Iran allows use of crypto for imports amid sanctions

Quick Take

  • Iran is allowing businesses to use crypto for import transactions, according to the semiofficial news agency Tasnim.
  • This could allow the country to circumvent some sanctions.

A new law from Iran is allowing the use of crypto in the processing of imports, according to semiofficial Iranian news agency Tasnim

The change comes under an agreement between the Ministry of Industry and the Central Bank of Iran. It allows businesses to transact in crypto for imports, including cars. Those transactions would previously have been executed in dollars or euros. 

Iran remains sanctioned by the US over its nuclear program. Using crypto rather than fiat currencies is one means to circumvent trade embargoes and sanctions. US lawmakers have raised the alarm over crypto as a sanctions-evasion tool in recent months, citing the possibility that heavily sanctioned Russian entities are leveraging crypto to mitigate the fallout. Now, it's possible Iran is looking to do the same.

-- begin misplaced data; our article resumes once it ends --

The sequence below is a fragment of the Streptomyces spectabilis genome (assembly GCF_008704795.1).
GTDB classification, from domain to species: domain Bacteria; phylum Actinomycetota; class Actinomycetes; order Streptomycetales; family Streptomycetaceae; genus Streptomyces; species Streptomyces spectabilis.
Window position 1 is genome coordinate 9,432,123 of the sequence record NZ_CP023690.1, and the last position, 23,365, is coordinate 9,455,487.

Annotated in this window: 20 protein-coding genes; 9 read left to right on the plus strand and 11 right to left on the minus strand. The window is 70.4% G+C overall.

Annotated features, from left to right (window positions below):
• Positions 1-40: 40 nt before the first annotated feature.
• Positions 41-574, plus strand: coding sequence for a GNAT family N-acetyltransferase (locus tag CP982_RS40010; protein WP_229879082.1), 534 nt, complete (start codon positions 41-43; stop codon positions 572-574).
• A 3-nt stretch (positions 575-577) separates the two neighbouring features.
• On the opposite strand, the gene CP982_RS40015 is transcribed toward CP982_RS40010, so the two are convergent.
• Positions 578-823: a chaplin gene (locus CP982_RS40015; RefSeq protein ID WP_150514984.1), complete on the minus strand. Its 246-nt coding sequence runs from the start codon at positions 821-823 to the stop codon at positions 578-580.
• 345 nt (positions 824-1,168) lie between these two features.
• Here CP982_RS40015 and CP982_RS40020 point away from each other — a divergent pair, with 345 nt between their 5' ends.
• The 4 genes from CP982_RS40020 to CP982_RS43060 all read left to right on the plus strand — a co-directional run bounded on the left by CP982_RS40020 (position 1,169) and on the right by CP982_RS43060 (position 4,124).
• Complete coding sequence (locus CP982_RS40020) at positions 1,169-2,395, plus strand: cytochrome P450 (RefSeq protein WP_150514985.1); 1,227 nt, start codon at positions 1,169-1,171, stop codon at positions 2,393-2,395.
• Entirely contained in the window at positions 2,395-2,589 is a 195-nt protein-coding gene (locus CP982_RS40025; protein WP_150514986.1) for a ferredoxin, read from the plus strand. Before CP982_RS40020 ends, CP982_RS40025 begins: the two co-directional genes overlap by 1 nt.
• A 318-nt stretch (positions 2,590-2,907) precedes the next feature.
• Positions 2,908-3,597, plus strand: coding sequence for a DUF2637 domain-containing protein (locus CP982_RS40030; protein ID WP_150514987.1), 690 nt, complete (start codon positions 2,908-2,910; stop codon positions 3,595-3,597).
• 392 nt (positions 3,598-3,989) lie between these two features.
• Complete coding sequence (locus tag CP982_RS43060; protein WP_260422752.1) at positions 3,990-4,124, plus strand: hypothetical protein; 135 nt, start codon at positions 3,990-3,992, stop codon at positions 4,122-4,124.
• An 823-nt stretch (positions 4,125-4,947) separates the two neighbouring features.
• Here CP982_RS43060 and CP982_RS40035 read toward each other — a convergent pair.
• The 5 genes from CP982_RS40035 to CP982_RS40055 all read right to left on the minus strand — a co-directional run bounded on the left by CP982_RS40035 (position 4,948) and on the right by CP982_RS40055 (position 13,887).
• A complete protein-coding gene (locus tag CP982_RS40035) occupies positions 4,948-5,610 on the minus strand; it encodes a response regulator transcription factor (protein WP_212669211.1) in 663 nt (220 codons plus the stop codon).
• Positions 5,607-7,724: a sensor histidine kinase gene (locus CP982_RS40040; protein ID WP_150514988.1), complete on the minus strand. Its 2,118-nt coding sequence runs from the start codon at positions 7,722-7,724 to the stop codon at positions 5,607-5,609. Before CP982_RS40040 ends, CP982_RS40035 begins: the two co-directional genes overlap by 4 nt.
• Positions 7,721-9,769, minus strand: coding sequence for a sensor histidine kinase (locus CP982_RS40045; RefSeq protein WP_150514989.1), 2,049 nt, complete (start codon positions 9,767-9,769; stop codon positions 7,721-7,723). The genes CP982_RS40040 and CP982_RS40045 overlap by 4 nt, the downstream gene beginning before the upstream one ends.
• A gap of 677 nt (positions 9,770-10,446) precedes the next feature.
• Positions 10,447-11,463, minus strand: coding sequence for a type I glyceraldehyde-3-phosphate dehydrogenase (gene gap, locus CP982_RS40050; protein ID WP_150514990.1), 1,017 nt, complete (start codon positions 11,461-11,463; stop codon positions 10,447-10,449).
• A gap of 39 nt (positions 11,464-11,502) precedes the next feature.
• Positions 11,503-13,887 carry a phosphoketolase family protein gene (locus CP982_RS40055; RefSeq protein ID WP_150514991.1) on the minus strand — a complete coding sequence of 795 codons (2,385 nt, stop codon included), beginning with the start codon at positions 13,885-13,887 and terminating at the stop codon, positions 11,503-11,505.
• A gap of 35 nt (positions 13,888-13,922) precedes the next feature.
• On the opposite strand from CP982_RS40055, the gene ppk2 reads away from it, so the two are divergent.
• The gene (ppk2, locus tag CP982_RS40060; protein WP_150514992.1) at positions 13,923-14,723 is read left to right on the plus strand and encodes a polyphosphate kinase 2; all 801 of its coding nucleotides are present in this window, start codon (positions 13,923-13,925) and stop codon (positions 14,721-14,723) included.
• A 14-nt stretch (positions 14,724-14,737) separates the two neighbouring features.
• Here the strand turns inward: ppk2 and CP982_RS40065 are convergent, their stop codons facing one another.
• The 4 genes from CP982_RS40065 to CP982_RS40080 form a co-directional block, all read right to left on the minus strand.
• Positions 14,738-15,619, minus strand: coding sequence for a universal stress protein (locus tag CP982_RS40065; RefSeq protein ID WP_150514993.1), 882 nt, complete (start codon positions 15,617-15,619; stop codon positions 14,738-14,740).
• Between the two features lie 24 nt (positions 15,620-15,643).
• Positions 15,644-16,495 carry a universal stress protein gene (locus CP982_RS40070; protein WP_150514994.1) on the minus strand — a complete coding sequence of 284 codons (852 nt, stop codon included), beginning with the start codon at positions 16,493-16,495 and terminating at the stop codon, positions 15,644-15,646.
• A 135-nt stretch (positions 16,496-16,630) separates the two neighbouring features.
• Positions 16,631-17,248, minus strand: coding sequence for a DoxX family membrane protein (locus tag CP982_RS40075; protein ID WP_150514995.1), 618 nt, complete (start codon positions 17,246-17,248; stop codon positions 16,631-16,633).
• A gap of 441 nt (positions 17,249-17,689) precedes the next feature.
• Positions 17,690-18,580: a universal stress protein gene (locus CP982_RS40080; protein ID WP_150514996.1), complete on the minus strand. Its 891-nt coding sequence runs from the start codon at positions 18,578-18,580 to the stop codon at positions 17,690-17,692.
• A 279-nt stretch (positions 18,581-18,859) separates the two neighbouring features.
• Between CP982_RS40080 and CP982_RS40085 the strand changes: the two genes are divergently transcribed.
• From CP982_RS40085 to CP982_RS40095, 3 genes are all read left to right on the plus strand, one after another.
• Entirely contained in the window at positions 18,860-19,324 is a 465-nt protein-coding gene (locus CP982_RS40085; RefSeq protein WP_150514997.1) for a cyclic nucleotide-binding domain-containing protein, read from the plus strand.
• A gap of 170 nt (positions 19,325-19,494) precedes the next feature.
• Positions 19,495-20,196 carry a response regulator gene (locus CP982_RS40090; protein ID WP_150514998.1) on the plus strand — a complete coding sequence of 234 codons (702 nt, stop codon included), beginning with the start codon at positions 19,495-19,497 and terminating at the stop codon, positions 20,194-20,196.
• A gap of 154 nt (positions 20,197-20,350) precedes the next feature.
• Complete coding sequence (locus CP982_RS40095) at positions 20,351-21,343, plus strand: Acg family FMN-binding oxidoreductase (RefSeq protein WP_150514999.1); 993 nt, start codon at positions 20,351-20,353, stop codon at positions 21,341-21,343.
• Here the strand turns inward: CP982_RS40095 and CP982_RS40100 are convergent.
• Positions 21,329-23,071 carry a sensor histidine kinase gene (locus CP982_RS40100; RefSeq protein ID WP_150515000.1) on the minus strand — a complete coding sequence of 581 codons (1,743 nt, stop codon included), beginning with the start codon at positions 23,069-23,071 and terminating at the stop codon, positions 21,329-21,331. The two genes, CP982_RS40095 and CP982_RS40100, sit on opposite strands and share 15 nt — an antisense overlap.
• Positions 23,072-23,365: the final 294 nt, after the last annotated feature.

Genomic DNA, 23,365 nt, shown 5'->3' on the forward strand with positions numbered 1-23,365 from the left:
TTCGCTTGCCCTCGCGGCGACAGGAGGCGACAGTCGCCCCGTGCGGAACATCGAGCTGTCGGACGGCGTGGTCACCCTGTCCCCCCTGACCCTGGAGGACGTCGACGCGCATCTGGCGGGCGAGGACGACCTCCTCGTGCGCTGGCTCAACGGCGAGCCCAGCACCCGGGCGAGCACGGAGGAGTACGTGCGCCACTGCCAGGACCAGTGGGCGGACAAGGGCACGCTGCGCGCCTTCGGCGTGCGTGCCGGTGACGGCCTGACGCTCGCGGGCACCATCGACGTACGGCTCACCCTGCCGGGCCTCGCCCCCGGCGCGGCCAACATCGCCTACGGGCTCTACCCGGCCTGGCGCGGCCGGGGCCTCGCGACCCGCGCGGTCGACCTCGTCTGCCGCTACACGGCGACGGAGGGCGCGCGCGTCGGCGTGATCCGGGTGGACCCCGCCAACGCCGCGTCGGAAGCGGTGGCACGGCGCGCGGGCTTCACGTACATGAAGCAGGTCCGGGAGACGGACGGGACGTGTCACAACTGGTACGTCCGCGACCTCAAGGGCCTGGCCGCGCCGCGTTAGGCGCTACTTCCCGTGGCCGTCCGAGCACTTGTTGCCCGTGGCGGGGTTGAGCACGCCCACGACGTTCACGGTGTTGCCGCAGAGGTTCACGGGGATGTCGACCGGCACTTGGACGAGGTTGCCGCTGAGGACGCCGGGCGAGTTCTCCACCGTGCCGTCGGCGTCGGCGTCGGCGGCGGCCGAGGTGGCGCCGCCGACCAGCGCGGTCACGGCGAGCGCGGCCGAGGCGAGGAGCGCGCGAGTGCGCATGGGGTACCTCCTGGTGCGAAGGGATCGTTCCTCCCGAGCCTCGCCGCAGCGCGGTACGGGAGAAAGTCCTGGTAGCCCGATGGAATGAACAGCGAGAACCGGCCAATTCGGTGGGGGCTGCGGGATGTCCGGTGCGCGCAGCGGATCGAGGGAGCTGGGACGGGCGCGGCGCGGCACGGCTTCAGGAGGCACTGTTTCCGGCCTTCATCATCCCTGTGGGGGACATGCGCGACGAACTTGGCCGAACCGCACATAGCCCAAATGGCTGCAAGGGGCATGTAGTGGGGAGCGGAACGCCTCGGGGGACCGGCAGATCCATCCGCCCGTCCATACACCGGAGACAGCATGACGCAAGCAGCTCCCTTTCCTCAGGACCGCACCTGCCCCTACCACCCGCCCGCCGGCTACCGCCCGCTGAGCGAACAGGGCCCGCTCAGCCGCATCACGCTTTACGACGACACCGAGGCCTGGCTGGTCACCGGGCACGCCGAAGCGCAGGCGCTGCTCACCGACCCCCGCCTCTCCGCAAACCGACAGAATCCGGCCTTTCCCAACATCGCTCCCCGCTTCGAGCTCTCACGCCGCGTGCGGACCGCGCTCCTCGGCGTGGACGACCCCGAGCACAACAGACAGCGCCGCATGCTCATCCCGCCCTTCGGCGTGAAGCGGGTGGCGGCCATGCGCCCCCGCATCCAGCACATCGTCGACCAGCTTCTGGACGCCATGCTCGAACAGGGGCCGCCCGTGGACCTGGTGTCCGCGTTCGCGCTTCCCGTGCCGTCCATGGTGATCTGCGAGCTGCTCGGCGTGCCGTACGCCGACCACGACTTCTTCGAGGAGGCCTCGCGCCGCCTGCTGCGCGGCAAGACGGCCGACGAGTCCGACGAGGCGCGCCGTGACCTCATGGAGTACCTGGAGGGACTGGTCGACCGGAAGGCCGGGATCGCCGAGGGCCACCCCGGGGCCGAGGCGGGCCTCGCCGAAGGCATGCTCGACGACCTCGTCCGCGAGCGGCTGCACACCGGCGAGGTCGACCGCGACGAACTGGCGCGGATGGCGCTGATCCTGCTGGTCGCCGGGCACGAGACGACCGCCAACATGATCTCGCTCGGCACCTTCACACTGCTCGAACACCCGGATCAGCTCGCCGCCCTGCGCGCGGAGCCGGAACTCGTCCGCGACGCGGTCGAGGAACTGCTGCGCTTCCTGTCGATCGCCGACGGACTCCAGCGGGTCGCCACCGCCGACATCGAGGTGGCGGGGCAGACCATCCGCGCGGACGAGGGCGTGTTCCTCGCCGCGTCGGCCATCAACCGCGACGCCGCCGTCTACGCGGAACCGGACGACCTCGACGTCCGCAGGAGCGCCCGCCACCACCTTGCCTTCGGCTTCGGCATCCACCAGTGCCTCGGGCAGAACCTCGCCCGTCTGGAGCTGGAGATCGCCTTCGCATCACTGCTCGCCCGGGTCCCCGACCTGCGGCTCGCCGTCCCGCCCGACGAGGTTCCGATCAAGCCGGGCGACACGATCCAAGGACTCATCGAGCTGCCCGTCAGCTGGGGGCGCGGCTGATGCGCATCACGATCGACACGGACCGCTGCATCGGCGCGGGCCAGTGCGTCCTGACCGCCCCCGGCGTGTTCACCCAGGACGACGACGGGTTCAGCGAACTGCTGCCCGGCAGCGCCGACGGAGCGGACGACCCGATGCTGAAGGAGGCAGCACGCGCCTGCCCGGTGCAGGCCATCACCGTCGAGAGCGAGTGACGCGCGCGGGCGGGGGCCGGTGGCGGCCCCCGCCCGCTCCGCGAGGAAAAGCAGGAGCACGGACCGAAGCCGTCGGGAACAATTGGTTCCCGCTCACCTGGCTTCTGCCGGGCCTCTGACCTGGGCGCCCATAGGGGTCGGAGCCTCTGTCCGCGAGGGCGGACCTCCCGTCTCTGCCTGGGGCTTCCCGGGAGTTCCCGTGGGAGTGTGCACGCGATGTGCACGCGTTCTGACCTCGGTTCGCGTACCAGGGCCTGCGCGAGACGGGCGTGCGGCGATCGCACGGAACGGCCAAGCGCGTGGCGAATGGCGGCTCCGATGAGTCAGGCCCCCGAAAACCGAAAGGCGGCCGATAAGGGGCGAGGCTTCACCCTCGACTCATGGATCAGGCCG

Indeed, in 2020, the commander of Khatam-al Anbiya Construction, an engineering firm controlled by the Iranian Revolutionary Guard Corps, a branch of the Iranian Armed Forces, reportedly called for the use of cryptocurrencies to evade sanctions.

Industry, Mines and Trade Minister Reza Fatemi Amin said the decision was finalized by the administration on Sunday, according to Tasnim. Alireza Peymanpak, a deputy Iranian trade minister who leads Iran’s Trade Promotion Organization (TPO), told Tasnim crypto and smart contract will be widely used in foreign trade with target countries by the end of September.

The first import order using crypto took place earlier this month, Peymanpak told Tasnim. The transaction totaled $10 million.

The approval for crypto use in imports appears to be part of a wider resolution detailing crypto regulations. Trade Minister Seyed Reza Fatemi Amin told Tasnim the law tackles all issues related to crypto-assets, including licensure and energy allocation for mining.

© 2023 The Block. All Rights Reserved. This article is provided for informational purposes only. It is not offered or intended to be used as legal, tax, investment, financial, or other advice.